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US Marine Corps 101st Squadron will no longer train F-18 pilots


The 101st Squadron of the US Marine Corps, famed for over half a century for its prowess in training the American aviation maestros to navigate the F/A-18 Hornet, now belongs to the annals of history. Its official disbandment in line with the United States military’s renovation plans marks the end of an illustrious chapter. 

US Marine Corps 101st Squadron will no longer train F-18 pilots
Video screenshot

Last Friday, VMFAT-101, better known as the Sharpshooters at Miramar, ceased operations as dusk settled. Brig. Gen. Robert Brody, a former hotshot from the Sharpshooters and presently serving as the Assistant Commander of the 3rd Marine Air Wing, paid tribute to the crucial role the 101st Squadron played in honing the Marine Corps’ preparedness and prowess. 

As pointed out by Brody, VMFAT-101 has left a monumental legacy stretching over 50 years. It had an enduring presence within marine circles, serving as a keystone in shaping the military tradition. 

Flying the Barn

Proceedings initiated with a vibrant tradition called “Flying the Barn,” where a squadron of 18 F-18 pilots showcased formation maneuvers to a spectating crowd. The day ended with a sunset ceremony featuring remarks by Brody and fellow Marines, while retired squadron commanders and others from the air wing stood witness. 

In what needs special mention, the squadron freshly took home conspicuous accolades for its impeccable safety history, having logged thousands of hours of incident-free flights. Rotterdam and ceremonies were conducted in honor of the past accolades and honours the squadron earned in various wars and conflicts.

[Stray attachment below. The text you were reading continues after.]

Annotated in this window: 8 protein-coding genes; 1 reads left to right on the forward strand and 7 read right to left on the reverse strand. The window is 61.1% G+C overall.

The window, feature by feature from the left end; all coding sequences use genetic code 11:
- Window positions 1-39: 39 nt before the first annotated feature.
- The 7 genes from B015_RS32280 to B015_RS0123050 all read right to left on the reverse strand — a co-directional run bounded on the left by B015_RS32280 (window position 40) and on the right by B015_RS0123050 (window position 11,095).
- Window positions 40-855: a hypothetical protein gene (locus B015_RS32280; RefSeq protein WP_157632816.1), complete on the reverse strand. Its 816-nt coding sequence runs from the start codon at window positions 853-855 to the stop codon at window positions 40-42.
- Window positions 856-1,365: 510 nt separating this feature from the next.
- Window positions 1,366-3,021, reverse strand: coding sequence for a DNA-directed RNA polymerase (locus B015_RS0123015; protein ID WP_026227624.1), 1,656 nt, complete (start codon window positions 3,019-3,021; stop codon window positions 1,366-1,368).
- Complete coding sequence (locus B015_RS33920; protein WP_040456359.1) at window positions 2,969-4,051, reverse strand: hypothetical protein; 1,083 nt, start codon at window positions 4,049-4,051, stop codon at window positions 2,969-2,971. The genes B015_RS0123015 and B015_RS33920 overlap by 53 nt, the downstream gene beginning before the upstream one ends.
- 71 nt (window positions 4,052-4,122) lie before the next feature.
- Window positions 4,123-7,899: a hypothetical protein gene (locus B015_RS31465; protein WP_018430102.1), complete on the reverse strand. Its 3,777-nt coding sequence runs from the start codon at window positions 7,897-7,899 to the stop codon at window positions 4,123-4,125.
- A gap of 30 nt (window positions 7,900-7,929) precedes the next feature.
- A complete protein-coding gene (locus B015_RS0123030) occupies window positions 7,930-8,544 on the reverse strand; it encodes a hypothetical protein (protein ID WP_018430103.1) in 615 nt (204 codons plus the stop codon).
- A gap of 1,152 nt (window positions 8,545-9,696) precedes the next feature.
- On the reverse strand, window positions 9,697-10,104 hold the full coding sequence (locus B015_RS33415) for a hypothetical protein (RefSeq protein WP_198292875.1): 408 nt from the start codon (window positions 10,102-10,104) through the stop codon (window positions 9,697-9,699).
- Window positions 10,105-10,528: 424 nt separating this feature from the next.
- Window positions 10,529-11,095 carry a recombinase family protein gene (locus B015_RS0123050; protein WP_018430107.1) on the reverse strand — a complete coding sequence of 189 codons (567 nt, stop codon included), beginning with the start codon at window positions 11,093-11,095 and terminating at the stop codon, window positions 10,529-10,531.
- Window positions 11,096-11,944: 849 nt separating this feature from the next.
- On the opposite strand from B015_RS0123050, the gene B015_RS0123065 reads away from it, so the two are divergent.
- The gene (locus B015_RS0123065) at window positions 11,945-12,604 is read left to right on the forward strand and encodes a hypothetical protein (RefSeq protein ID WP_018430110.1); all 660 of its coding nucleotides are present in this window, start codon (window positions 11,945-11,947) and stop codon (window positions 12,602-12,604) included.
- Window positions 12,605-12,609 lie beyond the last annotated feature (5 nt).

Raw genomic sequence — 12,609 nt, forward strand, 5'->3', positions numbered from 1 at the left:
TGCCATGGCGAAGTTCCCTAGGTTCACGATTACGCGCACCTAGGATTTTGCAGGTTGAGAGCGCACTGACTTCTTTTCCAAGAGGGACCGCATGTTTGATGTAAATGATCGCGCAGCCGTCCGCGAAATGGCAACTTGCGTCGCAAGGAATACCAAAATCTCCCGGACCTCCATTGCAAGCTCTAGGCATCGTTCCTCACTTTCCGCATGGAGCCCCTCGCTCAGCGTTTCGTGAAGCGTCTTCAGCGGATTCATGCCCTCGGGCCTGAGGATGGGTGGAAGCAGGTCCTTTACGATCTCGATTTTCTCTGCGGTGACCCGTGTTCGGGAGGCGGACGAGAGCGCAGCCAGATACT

The F-35 is coming

With the 101st Squadron consigned to history, the focus now shifts to the 323rd Marine Fighter Squadron at Miramar. The squadron will inherit the personnel and aircraft from the 101st and continue to train pilots on the F-18 jets. The transition comes in handy for the Marine Corps squadrons as they transition into the swanky new F-35 fighters. 

In a twist of fate, the F-18 fighter jets, despite being phased out, will continue to grapple for space in the American military armory at least until 2030. As the Defense Department continues to pump money into maintaining the iconic fighter, the Marine Corps heralds its inclusion as a vital supplement to the F-35. 

101st Squadron history

F-18 SH redeployment to Kuwait will be carried out by Boeing
Photo credit: Pixabay

Falling under the command of Marine Aircraft Group 11 [MAG-11] and the 3rd Marine Aircraft Wing (3rd MAW), the Marine Fighter Attack Training Squadron 101 [VMFAT-101] was a pivotal F/A-18 Hornet training squadron of the US Marine Corps, having its base at Marine Corps Air Station Miramar in California. 

Commissioned as part of Marine Combat Crew Readiness Training Group 10, 3rd Marine Aircraft Wing in El Toro, California on January 3, 1969, VMFAT-101 quickly stood out by training naval aviators and flight officers on McDonnell Douglas F-4 Phantom II. By August of that year, the squadron graduated its first batch of fighter aircrews after conducting the inaugural training flight in February. 

Displaying remarkable safety records, the squadron moved base to Yuma, Arizona in 1970. It was awarded the Chief of Naval Operations CNO Aviation Safety Award for Excellence in 1972 for going past 18,300 flight hours without accidents.

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